A suicide bomb attack struck a busy shopping district in Istanbul on Saturday, killing 5 and wounding 36 at the time of this writing. No terrorist group has claimed responsibility for the attack as of yet, but Turkish officials say the most likely suspects would be either Kurdish militants aligned with the separatist PKK party, or minions of the Islamic State.
Three of the dead have been confirmed as Israeli citizens by their government, while another was Iranian, according to an Al-Jazeera report. This report says 12 foreign citizens were among the wounded, including “six Israelis, two Irish, one German, one Icelander, one Iranian and one Emirati.”
Turkey’s Hurriyet Daily News says that all of the people killed and injured in the attack, besides the bomber, were foreign nationals, and one of them was a child.
Hurriyet is one of several sources to relate comments from unnamed Turkish officials that the bomb was detonated prematurely, because the bomber was afraid of police, and a different location was originally targeted. International Business Times notes that if the detonation had occurred a little later, the area would have been even more crowded with victims.
“Istiklal street is a long pedestrian thoroughfare that winds its way through the Beyoglu neighbourhood from Taksim Square,” Al-Jazeera says of the scene of the attack, comparing it to Oxford Street in London or Fifth Avenue in New York City. “It is rimmed by hundreds of shops and would have been filled with pedestrians at the time of the explosion.”
Al-Jazeera quotes witnesses who said “hundreds of people ran in panic away from the site of the explosion.”
International Business Times posted security camera footage of the blast. (Note: the video contains violent and disturbing imagery.)
Hurriyet Daily News posted a photo gallery of the scene, showing a pack of ambulances converging on the blast site while police cordoned off the area:
The BBC says the blast occurred at roughly 11:00 AM local time.
“People didn’t know what was going on. It was very chaotic. Everyone was screaming and running away,” one witness told the BBC. “Istanbul is on high alert and people are very worried as to what will happen next.”
The UK Guardian notes that rumors of a potential attack prompted Germany to close its embassy in Ankara, which has also suffered a recent suicide bomb attack, and its general consulate in Istanbul, along with the German school and Goethe Institute, which are both located in the general vicinity of today’s bomb attack. The governor of Istanbul accused the Germans of spreading panic and overreacting to “unconfirmed information.”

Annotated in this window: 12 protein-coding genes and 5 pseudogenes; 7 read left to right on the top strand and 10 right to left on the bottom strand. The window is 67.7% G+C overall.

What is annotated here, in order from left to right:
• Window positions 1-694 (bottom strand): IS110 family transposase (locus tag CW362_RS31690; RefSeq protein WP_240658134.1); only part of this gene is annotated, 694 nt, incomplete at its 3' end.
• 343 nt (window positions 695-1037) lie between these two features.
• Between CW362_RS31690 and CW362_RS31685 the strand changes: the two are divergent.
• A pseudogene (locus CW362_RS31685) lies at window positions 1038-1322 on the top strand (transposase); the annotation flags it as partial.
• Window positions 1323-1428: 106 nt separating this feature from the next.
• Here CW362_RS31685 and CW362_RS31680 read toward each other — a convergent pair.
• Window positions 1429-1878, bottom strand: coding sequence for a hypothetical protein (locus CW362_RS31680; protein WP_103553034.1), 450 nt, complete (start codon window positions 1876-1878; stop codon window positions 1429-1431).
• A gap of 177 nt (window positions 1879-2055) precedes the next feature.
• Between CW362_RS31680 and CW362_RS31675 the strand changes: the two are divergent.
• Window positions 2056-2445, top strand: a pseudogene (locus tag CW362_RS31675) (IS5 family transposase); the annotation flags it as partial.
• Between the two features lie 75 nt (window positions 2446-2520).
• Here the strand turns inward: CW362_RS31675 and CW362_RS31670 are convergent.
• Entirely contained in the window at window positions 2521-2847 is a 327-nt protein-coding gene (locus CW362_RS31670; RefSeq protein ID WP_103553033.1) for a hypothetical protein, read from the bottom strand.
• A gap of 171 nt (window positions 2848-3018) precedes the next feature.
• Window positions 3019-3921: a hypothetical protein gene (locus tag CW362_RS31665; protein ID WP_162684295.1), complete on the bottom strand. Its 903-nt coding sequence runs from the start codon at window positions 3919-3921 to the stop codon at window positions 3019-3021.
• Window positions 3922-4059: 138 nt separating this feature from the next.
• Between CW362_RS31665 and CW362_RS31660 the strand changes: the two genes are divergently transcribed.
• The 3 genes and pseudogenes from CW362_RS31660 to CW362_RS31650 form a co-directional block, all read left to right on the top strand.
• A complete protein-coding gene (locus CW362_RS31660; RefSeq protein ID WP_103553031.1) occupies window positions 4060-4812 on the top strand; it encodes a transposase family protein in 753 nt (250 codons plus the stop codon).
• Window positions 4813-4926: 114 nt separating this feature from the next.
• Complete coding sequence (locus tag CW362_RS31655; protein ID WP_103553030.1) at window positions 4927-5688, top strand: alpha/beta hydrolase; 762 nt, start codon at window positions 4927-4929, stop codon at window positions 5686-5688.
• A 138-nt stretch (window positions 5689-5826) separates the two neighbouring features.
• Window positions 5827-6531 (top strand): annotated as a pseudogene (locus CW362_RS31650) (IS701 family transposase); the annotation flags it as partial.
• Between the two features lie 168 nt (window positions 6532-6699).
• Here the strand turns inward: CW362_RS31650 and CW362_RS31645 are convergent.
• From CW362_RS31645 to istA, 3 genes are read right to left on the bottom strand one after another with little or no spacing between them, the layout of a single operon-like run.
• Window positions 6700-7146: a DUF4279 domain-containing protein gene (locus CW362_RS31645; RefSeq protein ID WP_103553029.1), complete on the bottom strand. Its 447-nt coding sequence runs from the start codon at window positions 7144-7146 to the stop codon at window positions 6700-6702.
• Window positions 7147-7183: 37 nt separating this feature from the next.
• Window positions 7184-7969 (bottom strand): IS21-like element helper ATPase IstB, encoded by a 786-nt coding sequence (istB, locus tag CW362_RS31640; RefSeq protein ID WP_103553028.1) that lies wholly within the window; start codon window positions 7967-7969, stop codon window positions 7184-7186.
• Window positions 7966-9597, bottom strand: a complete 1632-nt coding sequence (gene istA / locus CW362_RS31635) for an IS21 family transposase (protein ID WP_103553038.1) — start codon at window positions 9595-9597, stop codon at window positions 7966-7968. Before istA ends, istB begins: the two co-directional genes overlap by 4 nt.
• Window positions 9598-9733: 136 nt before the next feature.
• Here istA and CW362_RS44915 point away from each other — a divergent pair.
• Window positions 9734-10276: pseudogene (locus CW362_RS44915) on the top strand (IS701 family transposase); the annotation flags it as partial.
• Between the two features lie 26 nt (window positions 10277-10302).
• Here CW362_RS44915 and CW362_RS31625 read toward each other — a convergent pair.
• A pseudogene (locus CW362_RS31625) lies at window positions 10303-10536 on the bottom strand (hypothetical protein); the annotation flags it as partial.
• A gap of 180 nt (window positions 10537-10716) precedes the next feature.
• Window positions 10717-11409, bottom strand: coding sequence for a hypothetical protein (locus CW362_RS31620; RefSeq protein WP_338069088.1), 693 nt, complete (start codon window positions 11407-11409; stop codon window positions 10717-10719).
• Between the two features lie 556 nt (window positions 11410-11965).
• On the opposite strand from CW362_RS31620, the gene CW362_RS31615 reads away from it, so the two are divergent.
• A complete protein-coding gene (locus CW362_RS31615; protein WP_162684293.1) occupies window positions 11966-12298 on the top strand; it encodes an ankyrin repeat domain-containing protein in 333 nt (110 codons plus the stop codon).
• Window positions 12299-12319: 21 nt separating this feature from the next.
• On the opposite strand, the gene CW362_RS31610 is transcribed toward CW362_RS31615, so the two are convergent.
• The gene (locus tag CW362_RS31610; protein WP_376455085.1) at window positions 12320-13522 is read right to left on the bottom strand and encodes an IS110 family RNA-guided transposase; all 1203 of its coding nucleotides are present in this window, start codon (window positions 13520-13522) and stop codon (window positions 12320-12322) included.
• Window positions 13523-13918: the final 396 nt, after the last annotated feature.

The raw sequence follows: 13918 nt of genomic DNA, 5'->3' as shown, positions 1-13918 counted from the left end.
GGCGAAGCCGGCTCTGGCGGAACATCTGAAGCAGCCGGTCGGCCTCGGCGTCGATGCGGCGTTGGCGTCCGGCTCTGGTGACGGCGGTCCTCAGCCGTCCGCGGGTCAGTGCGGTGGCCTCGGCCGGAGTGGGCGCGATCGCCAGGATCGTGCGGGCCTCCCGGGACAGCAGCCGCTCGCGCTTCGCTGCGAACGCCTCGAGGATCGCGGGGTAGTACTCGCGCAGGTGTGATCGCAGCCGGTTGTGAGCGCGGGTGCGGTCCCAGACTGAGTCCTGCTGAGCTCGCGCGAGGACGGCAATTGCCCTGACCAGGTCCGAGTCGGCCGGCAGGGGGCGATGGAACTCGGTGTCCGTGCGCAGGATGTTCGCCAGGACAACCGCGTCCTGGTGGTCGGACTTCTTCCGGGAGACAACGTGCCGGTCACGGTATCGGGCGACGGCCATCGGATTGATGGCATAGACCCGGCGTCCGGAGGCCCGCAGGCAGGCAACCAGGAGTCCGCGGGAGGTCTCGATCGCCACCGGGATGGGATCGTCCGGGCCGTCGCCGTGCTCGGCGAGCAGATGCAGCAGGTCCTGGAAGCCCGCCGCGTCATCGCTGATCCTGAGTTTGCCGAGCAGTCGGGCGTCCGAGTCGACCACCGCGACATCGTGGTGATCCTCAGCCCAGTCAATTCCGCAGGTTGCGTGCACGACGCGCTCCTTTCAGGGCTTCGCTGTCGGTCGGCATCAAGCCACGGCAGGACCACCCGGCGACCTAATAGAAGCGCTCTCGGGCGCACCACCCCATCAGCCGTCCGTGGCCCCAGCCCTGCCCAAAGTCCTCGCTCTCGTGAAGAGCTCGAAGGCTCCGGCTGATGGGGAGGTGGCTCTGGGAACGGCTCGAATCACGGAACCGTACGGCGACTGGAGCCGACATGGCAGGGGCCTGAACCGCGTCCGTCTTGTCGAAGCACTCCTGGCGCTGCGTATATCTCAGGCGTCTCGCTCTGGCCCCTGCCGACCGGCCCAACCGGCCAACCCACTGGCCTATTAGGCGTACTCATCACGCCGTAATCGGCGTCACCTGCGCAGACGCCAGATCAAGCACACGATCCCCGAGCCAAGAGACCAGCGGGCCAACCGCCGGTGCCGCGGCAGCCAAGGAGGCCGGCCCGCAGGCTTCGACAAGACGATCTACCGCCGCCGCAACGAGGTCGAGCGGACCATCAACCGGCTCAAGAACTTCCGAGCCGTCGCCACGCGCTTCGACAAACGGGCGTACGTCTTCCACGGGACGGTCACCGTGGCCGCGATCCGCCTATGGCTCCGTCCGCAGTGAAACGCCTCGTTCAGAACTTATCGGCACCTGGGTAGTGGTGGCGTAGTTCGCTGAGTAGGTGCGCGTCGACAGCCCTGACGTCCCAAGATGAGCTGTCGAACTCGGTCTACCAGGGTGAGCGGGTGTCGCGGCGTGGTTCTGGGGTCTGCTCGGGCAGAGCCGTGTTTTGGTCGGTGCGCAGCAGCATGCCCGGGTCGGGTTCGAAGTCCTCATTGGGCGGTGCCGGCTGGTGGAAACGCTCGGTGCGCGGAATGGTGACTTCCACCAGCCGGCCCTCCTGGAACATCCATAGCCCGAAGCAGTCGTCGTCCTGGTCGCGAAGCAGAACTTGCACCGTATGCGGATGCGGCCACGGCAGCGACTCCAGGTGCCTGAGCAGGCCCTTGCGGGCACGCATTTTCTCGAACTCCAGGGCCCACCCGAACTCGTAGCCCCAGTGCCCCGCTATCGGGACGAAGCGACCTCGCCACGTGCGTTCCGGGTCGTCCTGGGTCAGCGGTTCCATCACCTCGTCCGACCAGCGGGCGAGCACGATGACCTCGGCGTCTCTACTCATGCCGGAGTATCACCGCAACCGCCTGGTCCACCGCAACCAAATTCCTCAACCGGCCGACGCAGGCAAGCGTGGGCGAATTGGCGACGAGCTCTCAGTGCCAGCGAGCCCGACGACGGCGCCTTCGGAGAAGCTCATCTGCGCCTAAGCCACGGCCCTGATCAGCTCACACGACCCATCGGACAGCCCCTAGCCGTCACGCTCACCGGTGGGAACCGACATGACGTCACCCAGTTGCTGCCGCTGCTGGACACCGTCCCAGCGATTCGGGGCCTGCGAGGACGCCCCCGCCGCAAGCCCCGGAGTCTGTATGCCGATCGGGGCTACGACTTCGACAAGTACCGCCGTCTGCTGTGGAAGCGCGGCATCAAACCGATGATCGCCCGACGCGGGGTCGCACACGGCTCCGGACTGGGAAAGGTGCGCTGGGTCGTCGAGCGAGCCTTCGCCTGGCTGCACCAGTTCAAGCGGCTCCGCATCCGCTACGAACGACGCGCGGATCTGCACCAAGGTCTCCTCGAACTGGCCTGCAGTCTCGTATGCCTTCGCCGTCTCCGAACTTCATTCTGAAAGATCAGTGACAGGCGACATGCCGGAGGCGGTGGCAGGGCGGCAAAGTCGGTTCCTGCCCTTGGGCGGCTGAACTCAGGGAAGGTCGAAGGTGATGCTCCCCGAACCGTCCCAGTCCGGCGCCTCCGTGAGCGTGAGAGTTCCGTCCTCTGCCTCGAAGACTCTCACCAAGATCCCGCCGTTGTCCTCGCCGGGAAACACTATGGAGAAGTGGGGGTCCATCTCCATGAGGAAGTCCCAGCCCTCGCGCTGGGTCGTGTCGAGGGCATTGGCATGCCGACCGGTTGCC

“No centre of terrorism will reach its aim with such monstrous attacks,” Turkish prime minister Ahmet Davutoglu declared in a written statement on Saturday, as quoted by the Guardian. “Our struggle will continue with the same resolution and determination until terrorism ends completely.”
“Terrorism once again showed its ugly and treacherous face, and targeted civilians,” said Turkish Foreign Minister Mevlut Cavusoglu in his own statement. “Our struggle against terrorism will continue in the most decisive manner and on all levels, both here and abroad. We expect the whole world, first and foremost Europe, to cooperate with us in the fight against terrorism.”
Jens Stoltenberg, Secretary-General of NATO (of which Turkey is a member), declared the attack was “yet another terrorist outrage targeting innocent civilians and our ally Turkey.”
The Jerusalem Post reports Iran’s Foreign Minister Mohammad Javad Zarif, who is currently visiting Istanbul to discuss issues related to the Syrian civil war, denounced the bombing and said it “displays the ugly face of terrorism.”
More controversial was a comment from Irem Aktas, who is said to be the head of public relations for a women’s branch of Turkey’s ruling AKP Party in Istanbul. According to the BBC, Aktas said she wished “all Israeli citizens in the area had died.”
Another AKP official distanced the party from her statement, and said she would be expelled from its ranks.
Haaretz reports that Prime Minister Benjamin Netanyahu said his government was investigating the possibility that Israelis were deliberately targeted by the attack. The dead and injured Israelis reported so far appear to have been part of a tour group.
“Foreign Ministry staff will work around the clock to bring [Israelis back home], and to provide them full support in this difficult moment,” said Netanyahu, as quoted by Haaretz. “I’m sure Israel’s citizens join me in wishing for the recovery of the wounded, as well as conveying condolences to the murder victims’ families.”
Israeli Defense Minister Moshe Ya’alon said the Istanbul bombing “is yet another proof for the vital need for an extensive cooperation to tackle global terrorism, which has become the most significant threat to the West.” The Israeli army is reportedly sending medical personnel to Turkey, to help treat victims of the attack.